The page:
by Terry L. Sumerlin
A young lady, dressed in business attire, enters a restaurant. Waiting to be seated, she leans slightly on the hostess stand as if it’s been a long day. When she’s seated, as per her request, it’s at a table as far away from the other guests as possible. She orders, eats her dinner and reads — without saying anything to anyone but her server. Well, that’s not exactly true. To anyone who notices, though not verbally, she says a great deal. She’s not rude. However, through body language, she says: I’m tired. This is my down time and I want to be left alone to eat, read and unwind.
This illustrates the first thing most of us need to know about body language. Every time we are in the presence of others, we are communicating by this very quiet method. It is unavoidable.
We tend to think that the easiest way to avoid saying the wrong thing is to just say nothing. There are times for all of us when that would certainly be an improvement! However, the best way to really avoid sending the wrong message is to always be conscious of what we say and do. Facial expressions, gestures and posture send a message, apart from anything we might or might not verbalize.
This leads us to the second thing we need be aware of regarding body language. It can be, and often is, more powerful than words. In fact, when our words and body language convey conflicting messages, guess which message is received.
To answer that question, call to mind something you might have observed at a meeting or conference. The speaker tells you from the podium that he is excited to be your speaker. Yet, there’s no smile, no eye contact and no gestures. The speaker appears far from relaxed. Do you believe that he is excited? After all, that’s what he said. But his actions say something different. His actions say that he lacks confidence or that he is scared to death.
Let’s transfer that concept to communication both in and out of the workplace. It’s a nice thing to tell friends, employees and customers that you appreciate them. However, they are more likely to believe your words if they see the smile on your face, the acceptance in your eyes and the warmth in your posture.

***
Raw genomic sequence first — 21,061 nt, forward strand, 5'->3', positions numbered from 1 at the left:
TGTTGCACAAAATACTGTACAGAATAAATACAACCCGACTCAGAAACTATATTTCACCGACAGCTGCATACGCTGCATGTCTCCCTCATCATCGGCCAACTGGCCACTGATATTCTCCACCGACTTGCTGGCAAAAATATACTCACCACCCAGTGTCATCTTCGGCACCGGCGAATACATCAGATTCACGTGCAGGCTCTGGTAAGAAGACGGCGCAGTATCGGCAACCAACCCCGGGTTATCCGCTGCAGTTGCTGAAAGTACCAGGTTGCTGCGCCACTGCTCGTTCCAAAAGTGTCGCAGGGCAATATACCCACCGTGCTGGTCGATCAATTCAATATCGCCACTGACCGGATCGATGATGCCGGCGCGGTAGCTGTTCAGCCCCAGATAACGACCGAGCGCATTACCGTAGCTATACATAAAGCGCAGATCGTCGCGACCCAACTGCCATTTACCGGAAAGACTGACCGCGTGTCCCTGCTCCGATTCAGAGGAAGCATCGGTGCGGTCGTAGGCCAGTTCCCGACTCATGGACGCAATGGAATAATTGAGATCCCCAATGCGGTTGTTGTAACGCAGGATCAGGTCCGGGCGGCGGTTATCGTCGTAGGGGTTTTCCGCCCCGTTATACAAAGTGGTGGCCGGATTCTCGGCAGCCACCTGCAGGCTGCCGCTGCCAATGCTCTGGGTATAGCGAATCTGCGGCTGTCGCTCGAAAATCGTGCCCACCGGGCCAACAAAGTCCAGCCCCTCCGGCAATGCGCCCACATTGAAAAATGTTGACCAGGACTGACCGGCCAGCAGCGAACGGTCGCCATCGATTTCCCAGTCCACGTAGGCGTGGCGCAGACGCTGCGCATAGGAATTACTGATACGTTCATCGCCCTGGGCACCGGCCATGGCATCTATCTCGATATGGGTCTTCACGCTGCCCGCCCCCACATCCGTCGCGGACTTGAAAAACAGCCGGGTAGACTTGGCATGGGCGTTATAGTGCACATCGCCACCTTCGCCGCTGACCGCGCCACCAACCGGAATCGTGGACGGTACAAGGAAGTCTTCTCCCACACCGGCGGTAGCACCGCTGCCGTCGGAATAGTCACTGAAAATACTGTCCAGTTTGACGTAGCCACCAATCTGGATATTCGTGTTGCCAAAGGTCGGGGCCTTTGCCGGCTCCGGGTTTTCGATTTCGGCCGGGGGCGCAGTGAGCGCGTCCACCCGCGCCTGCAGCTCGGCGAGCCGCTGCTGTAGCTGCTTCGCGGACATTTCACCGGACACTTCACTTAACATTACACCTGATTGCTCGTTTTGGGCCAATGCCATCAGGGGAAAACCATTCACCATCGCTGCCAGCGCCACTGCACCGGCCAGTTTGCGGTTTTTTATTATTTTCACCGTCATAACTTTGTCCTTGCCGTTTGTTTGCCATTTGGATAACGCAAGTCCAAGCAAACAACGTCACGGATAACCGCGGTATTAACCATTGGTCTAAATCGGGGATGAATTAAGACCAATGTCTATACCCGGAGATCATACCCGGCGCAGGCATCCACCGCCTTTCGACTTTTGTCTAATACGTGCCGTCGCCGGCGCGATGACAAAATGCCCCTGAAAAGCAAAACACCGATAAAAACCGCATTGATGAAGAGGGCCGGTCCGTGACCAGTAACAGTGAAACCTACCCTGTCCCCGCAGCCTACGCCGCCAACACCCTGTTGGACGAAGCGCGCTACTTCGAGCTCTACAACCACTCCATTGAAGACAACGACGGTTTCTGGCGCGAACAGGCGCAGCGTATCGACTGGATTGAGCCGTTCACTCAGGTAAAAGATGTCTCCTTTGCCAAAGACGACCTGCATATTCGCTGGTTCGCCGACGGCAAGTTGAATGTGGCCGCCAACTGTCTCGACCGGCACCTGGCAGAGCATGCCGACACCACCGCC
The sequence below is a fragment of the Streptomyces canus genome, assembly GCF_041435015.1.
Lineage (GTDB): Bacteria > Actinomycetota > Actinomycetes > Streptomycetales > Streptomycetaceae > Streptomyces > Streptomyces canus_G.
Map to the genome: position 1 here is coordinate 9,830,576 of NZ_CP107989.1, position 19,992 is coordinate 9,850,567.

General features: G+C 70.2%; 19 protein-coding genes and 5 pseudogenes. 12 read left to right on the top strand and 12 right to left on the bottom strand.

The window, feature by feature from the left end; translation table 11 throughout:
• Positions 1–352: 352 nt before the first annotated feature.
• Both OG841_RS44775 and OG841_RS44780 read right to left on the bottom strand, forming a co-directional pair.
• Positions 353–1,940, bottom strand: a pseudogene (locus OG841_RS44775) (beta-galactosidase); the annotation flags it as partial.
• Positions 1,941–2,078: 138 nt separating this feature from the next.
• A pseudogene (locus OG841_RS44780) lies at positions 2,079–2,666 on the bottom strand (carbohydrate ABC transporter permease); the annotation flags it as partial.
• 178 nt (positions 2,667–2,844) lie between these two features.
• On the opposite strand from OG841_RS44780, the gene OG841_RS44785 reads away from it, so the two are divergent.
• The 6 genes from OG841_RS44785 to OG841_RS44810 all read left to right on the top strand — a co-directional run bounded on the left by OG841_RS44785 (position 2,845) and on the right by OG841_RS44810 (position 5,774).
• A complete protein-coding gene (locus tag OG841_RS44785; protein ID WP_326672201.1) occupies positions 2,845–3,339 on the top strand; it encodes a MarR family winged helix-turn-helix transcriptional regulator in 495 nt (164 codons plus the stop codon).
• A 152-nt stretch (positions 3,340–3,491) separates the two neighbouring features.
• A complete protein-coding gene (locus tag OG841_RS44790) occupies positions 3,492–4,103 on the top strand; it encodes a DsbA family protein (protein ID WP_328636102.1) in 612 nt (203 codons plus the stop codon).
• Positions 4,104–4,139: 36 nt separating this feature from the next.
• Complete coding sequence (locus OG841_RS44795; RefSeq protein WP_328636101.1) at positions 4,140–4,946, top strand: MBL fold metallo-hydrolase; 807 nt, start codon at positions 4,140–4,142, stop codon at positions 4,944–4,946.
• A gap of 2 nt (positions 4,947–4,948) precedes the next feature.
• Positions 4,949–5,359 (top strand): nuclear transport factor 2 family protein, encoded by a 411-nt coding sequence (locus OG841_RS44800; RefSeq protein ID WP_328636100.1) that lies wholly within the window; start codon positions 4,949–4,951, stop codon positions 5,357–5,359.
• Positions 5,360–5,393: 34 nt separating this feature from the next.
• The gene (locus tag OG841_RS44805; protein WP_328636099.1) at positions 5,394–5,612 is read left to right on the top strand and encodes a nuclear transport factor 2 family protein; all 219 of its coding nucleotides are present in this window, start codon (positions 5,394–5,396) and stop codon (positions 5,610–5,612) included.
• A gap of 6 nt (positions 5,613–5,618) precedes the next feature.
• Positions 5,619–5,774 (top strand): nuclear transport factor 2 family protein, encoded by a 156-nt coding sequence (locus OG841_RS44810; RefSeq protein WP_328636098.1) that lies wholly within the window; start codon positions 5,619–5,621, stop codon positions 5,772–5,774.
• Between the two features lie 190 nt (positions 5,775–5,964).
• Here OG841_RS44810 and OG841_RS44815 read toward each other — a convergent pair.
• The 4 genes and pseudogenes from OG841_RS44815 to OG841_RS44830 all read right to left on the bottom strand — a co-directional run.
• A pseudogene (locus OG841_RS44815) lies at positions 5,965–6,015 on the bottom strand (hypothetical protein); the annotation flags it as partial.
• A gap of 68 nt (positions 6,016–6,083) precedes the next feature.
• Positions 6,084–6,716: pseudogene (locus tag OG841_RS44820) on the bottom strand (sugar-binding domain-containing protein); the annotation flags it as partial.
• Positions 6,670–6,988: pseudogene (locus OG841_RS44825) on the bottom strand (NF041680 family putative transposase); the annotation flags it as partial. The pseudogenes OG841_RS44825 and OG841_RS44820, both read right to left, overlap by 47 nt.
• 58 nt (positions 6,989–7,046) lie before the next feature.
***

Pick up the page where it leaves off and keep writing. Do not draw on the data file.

This conflict between body language and words, and the power of the former over the later, is something that has been observed by animal trainers. They say that oftentimes the main reason some amateur trainers have little success in training pets is because the animal is confused by conflicting messages. The voice says one thing and the body language says something else. The animal instinctively ignores the words and obeys the body language. People often do the same thing. For that reason, we need to be sure that our body language always matches our verbal communication. If they don’t match, our words are going to lose the battle between the two – every time.
The third thing we need to keep in mind is that since communication is a two-way street, we must always be monitoring the other person’s body language as well as our own. For instance, if the other person tilts the head, it might mean he/she doesn’t understand or doesn’t agree. If she looks at her watch, it might mean she is pressed for time. In that case, now might not be a good time to talk. For effective communication, we must listen and look for what is said, and then we must adapt accordingly.
Finally, we must not to jump to hasty, erroneous conclusions regarding the actions or mannerisms of others. Body language is best assessed contextually and as a total package, rather than when isolated.
By itself, the fact that the arms are crossed may not mean anything other than that the room is cold. It doesn’t always mean a person is unapproachable or defensive. It might, but it also might not. Similarly, one might wink because of a nervous tick rather than because he’s flirting. During a program one might raise her hand to straighten her hair, rather than to ask the speaker a question. Common sense is always important to accurately determine what message someone is sending.
LEADERSHIP TIP: We are always communicating by what we say as well as by what we do. To communicate effectively, always be conscious of the message we and others are sending, whether by words, actions or both.